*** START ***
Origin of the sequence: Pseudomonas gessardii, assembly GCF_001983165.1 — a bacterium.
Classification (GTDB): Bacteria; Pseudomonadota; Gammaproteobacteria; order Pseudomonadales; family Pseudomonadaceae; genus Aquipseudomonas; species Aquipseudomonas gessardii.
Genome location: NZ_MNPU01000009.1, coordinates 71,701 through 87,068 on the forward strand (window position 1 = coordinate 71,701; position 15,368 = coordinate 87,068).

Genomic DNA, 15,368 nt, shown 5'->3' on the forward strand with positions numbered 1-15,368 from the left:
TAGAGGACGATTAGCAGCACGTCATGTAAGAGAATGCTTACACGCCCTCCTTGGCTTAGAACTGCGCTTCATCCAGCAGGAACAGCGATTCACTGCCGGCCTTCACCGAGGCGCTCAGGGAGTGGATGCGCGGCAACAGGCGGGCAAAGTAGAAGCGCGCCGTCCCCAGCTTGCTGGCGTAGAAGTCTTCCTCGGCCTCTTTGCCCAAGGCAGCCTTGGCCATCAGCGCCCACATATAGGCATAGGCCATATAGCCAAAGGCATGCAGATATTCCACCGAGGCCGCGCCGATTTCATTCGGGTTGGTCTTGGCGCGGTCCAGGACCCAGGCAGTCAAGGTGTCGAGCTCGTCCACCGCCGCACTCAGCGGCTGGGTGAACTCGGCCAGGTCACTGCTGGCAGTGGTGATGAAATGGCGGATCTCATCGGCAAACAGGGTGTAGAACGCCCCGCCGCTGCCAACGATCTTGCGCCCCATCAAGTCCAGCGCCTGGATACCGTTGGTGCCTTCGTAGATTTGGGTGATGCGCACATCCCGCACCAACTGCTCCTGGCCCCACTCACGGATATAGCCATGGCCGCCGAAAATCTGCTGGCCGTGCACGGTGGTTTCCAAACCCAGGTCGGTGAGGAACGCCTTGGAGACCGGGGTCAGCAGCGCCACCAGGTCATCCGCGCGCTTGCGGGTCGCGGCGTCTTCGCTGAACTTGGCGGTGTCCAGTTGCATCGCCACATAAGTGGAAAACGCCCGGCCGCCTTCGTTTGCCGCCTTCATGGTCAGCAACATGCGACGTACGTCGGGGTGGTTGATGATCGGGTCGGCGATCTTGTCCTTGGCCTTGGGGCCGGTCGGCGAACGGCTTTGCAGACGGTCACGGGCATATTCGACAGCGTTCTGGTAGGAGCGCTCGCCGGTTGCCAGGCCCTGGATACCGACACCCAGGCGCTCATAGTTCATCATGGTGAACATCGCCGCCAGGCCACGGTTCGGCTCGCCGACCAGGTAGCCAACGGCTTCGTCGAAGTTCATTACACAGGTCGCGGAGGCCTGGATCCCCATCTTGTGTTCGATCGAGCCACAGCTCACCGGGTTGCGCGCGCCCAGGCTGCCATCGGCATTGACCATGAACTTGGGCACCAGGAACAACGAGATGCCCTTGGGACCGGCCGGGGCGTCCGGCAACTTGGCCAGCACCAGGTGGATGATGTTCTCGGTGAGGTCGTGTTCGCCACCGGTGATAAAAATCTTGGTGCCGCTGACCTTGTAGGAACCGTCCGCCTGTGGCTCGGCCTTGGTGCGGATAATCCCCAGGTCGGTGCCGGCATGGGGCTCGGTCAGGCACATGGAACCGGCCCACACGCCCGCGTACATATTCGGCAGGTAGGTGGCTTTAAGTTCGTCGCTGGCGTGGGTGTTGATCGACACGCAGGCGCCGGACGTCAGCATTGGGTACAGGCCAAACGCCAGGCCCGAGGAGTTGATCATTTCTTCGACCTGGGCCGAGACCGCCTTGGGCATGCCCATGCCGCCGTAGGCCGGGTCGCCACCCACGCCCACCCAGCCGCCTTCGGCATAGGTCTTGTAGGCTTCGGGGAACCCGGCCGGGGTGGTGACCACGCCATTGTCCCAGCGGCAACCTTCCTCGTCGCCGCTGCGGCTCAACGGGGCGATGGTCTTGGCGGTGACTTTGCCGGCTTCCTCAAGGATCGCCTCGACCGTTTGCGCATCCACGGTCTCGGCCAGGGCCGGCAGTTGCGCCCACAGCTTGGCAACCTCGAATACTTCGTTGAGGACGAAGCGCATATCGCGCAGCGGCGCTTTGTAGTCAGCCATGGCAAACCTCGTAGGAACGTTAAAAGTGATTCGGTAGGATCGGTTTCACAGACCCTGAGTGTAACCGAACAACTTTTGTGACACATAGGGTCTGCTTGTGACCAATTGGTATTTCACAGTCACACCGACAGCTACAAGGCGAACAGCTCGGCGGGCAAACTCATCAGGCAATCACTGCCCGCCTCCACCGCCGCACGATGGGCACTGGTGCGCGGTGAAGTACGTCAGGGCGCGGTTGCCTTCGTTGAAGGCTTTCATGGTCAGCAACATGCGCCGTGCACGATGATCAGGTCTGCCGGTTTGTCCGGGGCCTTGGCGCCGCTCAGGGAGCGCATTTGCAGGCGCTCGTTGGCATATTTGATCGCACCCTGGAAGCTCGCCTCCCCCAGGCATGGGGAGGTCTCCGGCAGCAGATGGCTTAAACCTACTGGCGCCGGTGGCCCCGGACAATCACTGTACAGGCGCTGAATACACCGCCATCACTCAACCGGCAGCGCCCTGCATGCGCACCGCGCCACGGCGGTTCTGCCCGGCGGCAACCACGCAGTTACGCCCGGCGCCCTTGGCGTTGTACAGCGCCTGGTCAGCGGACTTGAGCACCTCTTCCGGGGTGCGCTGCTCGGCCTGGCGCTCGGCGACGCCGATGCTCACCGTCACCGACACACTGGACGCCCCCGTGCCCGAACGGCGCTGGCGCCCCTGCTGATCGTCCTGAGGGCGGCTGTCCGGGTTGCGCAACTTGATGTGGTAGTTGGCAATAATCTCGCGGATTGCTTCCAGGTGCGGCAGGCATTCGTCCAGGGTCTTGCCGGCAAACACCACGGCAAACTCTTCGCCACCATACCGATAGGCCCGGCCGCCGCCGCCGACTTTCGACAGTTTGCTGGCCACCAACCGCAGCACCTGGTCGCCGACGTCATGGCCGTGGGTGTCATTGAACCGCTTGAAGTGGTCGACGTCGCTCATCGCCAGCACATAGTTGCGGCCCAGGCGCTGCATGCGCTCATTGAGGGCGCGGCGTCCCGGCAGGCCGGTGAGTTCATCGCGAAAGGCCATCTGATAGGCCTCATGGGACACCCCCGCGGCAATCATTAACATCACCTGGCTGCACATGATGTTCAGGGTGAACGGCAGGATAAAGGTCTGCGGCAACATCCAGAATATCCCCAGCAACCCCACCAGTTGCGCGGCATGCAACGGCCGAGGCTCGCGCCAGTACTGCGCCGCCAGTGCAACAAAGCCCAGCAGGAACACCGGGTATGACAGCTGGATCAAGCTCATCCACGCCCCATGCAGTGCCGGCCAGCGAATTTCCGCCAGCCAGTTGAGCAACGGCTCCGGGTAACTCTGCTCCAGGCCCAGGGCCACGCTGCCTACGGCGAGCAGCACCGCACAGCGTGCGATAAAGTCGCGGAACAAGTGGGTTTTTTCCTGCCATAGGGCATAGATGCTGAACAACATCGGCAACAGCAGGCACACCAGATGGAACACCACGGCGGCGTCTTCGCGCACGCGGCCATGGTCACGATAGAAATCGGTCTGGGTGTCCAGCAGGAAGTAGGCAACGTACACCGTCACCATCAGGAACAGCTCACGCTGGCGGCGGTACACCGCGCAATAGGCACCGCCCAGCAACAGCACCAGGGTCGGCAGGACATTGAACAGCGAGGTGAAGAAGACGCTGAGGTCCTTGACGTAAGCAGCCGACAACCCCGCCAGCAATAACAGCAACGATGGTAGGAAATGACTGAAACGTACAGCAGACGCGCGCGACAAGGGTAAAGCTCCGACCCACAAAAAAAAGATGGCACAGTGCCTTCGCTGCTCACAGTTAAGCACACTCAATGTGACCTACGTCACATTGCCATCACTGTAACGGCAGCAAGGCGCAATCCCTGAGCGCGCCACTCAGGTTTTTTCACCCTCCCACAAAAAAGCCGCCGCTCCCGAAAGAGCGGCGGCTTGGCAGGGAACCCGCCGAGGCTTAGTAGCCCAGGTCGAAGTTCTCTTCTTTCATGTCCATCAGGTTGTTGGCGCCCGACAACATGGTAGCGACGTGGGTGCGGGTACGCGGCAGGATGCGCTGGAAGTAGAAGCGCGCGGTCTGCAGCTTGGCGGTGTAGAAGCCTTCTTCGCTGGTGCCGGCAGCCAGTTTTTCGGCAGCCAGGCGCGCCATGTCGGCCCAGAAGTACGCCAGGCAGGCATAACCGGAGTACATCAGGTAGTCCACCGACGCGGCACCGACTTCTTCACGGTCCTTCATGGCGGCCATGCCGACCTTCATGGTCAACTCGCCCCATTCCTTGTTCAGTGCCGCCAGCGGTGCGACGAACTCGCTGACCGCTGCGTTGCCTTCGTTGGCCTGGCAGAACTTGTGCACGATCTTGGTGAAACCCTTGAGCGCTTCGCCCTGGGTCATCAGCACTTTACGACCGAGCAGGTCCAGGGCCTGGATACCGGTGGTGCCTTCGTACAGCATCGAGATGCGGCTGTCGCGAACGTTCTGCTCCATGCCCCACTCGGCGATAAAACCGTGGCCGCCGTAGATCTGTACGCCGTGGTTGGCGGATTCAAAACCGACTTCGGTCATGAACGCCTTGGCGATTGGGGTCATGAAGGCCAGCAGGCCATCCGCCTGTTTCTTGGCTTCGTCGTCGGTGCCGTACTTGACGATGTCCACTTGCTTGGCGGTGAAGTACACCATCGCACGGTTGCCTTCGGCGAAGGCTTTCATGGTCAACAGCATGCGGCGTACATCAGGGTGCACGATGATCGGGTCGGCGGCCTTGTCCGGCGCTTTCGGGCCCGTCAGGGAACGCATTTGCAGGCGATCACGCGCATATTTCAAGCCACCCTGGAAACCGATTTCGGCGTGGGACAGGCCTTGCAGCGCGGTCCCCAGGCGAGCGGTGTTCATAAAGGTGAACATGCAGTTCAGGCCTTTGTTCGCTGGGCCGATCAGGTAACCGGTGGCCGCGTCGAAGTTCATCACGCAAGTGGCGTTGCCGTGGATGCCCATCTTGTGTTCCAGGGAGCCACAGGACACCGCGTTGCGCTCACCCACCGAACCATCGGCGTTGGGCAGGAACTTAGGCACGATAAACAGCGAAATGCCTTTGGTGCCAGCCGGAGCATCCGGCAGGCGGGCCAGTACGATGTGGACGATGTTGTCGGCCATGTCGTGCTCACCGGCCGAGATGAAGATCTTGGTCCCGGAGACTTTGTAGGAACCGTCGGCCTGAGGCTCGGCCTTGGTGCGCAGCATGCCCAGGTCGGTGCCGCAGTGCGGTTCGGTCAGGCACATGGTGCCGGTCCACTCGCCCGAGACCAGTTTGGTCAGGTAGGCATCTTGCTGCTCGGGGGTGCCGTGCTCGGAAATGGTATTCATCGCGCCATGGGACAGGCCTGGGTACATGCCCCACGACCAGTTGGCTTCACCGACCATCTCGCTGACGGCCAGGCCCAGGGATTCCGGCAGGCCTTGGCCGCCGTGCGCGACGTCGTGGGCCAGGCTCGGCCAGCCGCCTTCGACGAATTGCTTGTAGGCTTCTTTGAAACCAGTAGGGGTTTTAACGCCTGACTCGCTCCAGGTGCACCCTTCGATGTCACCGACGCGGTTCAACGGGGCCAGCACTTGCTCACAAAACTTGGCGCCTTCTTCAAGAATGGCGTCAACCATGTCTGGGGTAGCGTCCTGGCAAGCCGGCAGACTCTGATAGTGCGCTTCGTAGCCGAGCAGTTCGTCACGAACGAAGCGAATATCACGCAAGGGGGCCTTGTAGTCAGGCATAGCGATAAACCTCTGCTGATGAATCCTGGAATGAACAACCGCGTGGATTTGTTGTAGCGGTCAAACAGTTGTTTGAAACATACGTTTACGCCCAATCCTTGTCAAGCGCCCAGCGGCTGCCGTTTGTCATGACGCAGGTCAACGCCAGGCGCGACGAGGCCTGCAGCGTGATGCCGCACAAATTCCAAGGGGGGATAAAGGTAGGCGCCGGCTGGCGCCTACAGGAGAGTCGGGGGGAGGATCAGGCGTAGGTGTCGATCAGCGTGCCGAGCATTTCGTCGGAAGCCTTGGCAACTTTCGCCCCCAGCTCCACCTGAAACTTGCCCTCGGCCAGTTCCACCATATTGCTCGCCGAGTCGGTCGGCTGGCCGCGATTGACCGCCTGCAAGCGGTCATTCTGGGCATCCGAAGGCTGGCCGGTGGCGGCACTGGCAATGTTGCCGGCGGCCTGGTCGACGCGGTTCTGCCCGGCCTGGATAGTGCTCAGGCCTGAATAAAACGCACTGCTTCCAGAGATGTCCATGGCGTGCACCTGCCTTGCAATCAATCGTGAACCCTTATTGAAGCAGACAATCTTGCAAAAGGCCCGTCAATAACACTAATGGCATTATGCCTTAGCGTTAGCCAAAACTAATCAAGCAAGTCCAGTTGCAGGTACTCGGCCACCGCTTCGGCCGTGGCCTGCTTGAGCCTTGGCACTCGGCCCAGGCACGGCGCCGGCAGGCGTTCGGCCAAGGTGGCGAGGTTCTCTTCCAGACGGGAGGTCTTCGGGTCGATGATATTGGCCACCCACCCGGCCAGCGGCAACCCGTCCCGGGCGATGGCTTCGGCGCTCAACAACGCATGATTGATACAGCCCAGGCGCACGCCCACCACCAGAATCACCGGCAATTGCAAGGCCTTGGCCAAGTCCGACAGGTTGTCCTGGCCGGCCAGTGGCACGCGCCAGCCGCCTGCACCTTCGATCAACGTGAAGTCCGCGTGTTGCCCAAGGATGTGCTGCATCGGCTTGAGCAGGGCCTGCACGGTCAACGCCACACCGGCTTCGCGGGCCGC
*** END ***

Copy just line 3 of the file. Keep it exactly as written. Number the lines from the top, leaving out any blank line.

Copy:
Genome location: NZ_MNPU01000009.1, coordinates 71,701 through 87,068 on the forward strand (window position 1 = coordinate 71,701; position 15,368 = coordinate 87,068).